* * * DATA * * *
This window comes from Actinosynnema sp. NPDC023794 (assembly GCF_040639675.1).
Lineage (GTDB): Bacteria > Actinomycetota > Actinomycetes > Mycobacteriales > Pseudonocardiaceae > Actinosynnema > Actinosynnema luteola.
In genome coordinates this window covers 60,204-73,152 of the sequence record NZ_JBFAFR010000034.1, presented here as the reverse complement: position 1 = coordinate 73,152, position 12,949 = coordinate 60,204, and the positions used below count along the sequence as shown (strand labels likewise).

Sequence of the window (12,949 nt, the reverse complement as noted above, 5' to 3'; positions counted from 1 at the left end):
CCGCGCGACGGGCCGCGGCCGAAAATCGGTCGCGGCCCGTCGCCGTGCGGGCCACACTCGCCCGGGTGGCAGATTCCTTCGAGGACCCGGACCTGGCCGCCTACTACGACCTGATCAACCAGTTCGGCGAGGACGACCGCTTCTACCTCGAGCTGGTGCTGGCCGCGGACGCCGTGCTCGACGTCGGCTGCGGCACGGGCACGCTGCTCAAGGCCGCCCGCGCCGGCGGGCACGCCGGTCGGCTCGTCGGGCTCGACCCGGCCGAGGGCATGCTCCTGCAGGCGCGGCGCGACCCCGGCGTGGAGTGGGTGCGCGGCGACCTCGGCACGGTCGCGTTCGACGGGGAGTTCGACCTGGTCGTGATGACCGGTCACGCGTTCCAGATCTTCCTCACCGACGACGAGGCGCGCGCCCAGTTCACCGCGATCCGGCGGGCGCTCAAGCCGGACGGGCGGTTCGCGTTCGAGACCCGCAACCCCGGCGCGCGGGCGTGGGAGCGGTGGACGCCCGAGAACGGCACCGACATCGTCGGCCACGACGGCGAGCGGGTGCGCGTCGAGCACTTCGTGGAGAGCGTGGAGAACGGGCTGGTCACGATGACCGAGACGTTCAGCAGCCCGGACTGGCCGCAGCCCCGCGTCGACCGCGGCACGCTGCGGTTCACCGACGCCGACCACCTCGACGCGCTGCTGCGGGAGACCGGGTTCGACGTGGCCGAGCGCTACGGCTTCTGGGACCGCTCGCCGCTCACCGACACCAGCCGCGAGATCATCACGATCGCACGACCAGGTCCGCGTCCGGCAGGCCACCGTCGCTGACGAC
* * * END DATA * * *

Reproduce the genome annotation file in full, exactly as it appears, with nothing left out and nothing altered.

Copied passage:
This window comes from Actinosynnema sp. NPDC023794 (assembly GCF_040639675.1).
Lineage (GTDB): Bacteria > Actinomycetota > Actinomycetes > Mycobacteriales > Pseudonocardiaceae > Actinosynnema > Actinosynnema luteola.
In genome coordinates this window covers 60,204-73,152 of the sequence record NZ_JBFAFR010000034.1, presented here as the reverse complement: position 1 = coordinate 73,152, position 12,949 = coordinate 60,204, and the positions used below count along the sequence as shown (strand labels likewise).

Sequence of the window (12,949 nt, the reverse complement as noted above, 5' to 3'; positions counted from 1 at the left end):
CCGCGCGACGGGCCGCGGCCGAAAATCGGTCGCGGCCCGTCGCCGTGCGGGCCACACTCGCCCGGGTGGCAGATTCCTTCGAGGACCCGGACCTGGCCGCCTACTACGACCTGATCAACCAGTTCGGCGAGGACGACCGCTTCTACCTCGAGCTGGTGCTGGCCGCGGACGCCGTGCTCGACGTCGGCTGCGGCACGGGCACGCTGCTCAAGGCCGCCCGCGCCGGCGGGCACGCCGGTCGGCTCGTCGGGCTCGACCCGGCCGAGGGCATGCTCCTGCAGGCGCGGCGCGACCCCGGCGTGGAGTGGGTGCGCGGCGACCTCGGCACGGTCGCGTTCGACGGGGAGTTCGACCTGGTCGTGATGACCGGTCACGCGTTCCAGATCTTCCTCACCGACGACGAGGCGCGCGCCCAGTTCACCGCGATCCGGCGGGCGCTCAAGCCGGACGGGCGGTTCGCGTTCGAGACCCGCAACCCCGGCGCGCGGGCGTGGGAGCGGTGGACGCCCGAGAACGGCACCGACATCGTCGGCCACGACGGCGAGCGGGTGCGCGTCGAGCACTTCGTGGAGAGCGTGGAGAACGGGCTGGTCACGATGACCGAGACGTTCAGCAGCCCGGACTGGCCGCAGCCCCGCGTCGACCGCGGCACGCTGCGGTTCACCGACGCCGACCACCTCGACGCGCTGCTGCGGGAGACCGGGTTCGACGTGGCCGAGCGCTACGGCTTCTGGGACCGCTCGCCGCTCACCGACACCAGCCGCGAGATCATCACGATCGCACGACCAGGTCCGCGTCCGGCAGGCCACCGTCGCTGACGAC